U.S. President Donald Trump’s administration moved Tuesday to end a program that shielded 800,000 young undocumented immigrants from deportation, but gave Congress six months to act if it wants to continue to allow them to remain in the United States years after their parents illegally brought them into the country.
Trump approved the decision but sent Attorney General Jeff Sessions before cameras to announce the controversial policy change. Sessions ended President Barack Obama’s five-year-old executive order that created the Deferred Action for Childhood Arrivals program with a terse statement: “DACA is being rescinded.”
The program allowed young people, who typically entered the country when they were six years old, mostly from Mexico and Central American nations, to work and study in the U.S. and serve in its military.
“We cannot admit everyone who wants to come here,” said Sessions. “All cannot be accepted.” He added that limiting immigration “means we are properly enforcing our laws.”
The undocumented immigrants, collectively known as Dreamers, have mostly known the U.S. as their home, but could, starting early next March, be deported to their home countries unless Congress acts legislatively to block their removal.
“Congress, get ready to do your job – DACA,” Trump had said in a Twitter comment before the official announcement, referring in an acronym to Obama’s program.
Sessions, an immigration hard-liner who had pressed Trump to end the program, took no questions from reporters in announcing the end of protections against mass deportations.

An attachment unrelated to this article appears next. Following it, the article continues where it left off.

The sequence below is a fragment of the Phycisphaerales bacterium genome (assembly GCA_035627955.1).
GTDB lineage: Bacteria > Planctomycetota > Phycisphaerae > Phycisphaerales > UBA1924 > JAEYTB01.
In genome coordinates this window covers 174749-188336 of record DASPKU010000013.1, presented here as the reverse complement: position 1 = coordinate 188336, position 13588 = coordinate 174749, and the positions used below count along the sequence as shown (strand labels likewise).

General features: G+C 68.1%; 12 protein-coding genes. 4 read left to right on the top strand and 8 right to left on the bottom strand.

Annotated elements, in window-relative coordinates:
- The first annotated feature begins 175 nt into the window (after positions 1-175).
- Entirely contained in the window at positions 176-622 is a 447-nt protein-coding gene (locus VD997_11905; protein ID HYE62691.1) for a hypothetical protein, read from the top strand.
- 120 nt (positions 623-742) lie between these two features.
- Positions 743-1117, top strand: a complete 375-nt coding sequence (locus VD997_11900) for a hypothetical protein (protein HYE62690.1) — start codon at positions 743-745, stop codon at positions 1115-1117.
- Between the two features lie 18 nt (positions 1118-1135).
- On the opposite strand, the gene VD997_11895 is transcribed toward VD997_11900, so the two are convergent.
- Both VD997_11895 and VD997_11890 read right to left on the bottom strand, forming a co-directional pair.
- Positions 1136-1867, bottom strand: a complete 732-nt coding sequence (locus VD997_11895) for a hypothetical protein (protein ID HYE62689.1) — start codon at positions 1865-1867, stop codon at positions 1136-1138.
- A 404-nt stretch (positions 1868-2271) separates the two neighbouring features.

Acting Homeland Security chief Elaine Duke said in a statement, “This administration’s decision to terminate DACA was not taken lightly. The Department of Justice has carefully evaluated the program’s constitutionality and determined it conflicts with our existing immigration laws.”
She added, “As a result of recent litigation, we were faced with two options: wind the program down in an orderly fashion that protects beneficiaries in the near-term while working with Congress to pass legislation; or allow the judiciary to potentially shut the program down completely and immediately. We chose the least disruptive option.”
Duke said that attorneys general in several states, including Texas, on the southern U.S. border with Mexico, had told Homeland Security officials that if Trump’s administration did not move to end Obama’s program by Tuesday, it would seek a court order to overturn the program [[https://www.voanews.com/a/justice-department-may-decide-fate-of-daca/3946100.html]]. Conservative lawmakers and some Republican officials have long contended that Obama’s order amounted to impermissible executive overreach.
The Homeland Security chief said that “no current beneficiaries” of the program would be affected before March 5, 2018, giving Congress a chance to act legislatively. DACA recipients whose permits expire before that date will be allowed to renew if they do by October 5. DHS officials said no other renewals would be acted on.
Duke said that Sessions had told her in a letter Monday that Obama had created the program “without proper statutory authority and with no established end-date, after Congress’ repeated rejection of proposed legislation that would have accomplished a similar result. Such an open-ended circumvention of immigration laws was an unconstitutional exercise of authority by the Executive Branch.”